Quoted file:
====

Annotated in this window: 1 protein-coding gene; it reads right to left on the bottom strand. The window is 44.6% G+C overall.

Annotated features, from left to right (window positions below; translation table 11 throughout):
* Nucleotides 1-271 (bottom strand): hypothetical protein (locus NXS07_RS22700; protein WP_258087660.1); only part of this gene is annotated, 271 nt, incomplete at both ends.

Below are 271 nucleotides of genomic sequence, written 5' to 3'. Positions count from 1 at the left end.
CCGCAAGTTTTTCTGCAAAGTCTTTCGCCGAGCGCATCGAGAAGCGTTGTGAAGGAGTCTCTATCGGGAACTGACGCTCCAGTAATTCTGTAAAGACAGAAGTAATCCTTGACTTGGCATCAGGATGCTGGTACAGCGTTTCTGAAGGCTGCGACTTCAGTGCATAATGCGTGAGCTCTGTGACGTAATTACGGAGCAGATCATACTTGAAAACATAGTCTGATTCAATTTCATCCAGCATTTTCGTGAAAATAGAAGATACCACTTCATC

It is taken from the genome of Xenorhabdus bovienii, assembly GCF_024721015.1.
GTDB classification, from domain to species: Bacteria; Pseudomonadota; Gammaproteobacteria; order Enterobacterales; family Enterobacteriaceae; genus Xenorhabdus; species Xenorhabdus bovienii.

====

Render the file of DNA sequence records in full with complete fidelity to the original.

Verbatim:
Annotated in this window: 1 protein-coding gene; it reads right to left on the bottom strand. The window is 44.6% G+C overall.

Annotated features, from left to right (window positions below; translation table 11 throughout):
* Nucleotides 1-271 (bottom strand): hypothetical protein (locus NXS07_RS22700; protein WP_258087660.1); only part of this gene is annotated, 271 nt, incomplete at both ends.

Below are 271 nucleotides of genomic sequence, written 5' to 3'. Positions count from 1 at the left end.
CCGCAAGTTTTTCTGCAAAGTCTTTCGCCGAGCGCATCGAGAAGCGTTGTGAAGGAGTCTCTATCGGGAACTGACGCTCCAGTAATTCTGTAAAGACAGAAGTAATCCTTGACTTGGCATCAGGATGCTGGTACAGCGTTTCTGAAGGCTGCGACTTCAGTGCATAATGCGTGAGCTCTGTGACGTAATTACGGAGCAGATCATACTTGAAAACATAGTCTGATTCAATTTCATCCAGCATTTTCGTGAAAATAGAAGATACCACTTCATC

It is taken from the genome of Xenorhabdus bovienii, assembly GCF_024721015.1.
GTDB classification, from domain to species: Bacteria; Pseudomonadota; Gammaproteobacteria; order Enterobacterales; family Enterobacteriaceae; genus Xenorhabdus; species Xenorhabdus bovienii.